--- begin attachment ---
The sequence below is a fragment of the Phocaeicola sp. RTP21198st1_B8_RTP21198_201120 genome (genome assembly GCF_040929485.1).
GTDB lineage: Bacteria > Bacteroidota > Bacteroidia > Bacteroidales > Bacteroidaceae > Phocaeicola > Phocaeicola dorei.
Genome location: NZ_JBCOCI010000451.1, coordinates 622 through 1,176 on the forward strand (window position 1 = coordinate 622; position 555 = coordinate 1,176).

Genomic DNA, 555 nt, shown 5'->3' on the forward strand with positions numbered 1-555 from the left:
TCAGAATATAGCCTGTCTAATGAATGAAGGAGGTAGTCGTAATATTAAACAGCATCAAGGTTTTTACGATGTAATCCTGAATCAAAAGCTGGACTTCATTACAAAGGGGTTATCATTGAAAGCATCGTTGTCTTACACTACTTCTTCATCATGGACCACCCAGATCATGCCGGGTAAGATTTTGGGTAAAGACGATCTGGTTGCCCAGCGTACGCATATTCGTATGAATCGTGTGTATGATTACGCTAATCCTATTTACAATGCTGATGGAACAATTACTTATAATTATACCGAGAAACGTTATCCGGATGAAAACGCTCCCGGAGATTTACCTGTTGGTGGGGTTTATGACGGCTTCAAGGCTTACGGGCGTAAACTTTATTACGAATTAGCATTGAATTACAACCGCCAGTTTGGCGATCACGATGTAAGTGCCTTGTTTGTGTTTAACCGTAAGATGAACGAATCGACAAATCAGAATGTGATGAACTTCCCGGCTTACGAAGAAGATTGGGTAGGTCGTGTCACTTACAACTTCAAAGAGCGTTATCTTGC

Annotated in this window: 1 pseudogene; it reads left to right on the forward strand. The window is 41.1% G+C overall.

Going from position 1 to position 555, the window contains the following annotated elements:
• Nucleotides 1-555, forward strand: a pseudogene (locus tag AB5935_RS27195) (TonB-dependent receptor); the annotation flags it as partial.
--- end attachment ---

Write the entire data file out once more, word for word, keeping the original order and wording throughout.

The sequence below is a fragment of the Phocaeicola sp. RTP21198st1_B8_RTP21198_201120 genome (genome assembly GCF_040929485.1).
GTDB lineage: Bacteria > Bacteroidota > Bacteroidia > Bacteroidales > Bacteroidaceae > Phocaeicola > Phocaeicola dorei.
Genome location: NZ_JBCOCI010000451.1, coordinates 622 through 1,176 on the forward strand (window position 1 = coordinate 622; position 555 = coordinate 1,176).

Genomic DNA, 555 nt, shown 5'->3' on the forward strand with positions numbered 1-555 from the left:
TCAGAATATAGCCTGTCTAATGAATGAAGGAGGTAGTCGTAATATTAAACAGCATCAAGGTTTTTACGATGTAATCCTGAATCAAAAGCTGGACTTCATTACAAAGGGGTTATCATTGAAAGCATCGTTGTCTTACACTACTTCTTCATCATGGACCACCCAGATCATGCCGGGTAAGATTTTGGGTAAAGACGATCTGGTTGCCCAGCGTACGCATATTCGTATGAATCGTGTGTATGATTACGCTAATCCTATTTACAATGCTGATGGAACAATTACTTATAATTATACCGAGAAACGTTATCCGGATGAAAACGCTCCCGGAGATTTACCTGTTGGTGGGGTTTATGACGGCTTCAAGGCTTACGGGCGTAAACTTTATTACGAATTAGCATTGAATTACAACCGCCAGTTTGGCGATCACGATGTAAGTGCCTTGTTTGTGTTTAACCGTAAGATGAACGAATCGACAAATCAGAATGTGATGAACTTCCCGGCTTACGAAGAAGATTGGGTAGGTCGTGTCACTTACAACTTCAAAGAGCGTTATCTTGC

Annotated in this window: 1 pseudogene; it reads left to right on the forward strand. The window is 41.1% G+C overall.

Going from position 1 to position 555, the window contains the following annotated elements:
• Nucleotides 1-555, forward strand: a pseudogene (locus tag AB5935_RS27195) (TonB-dependent receptor); the annotation flags it as partial.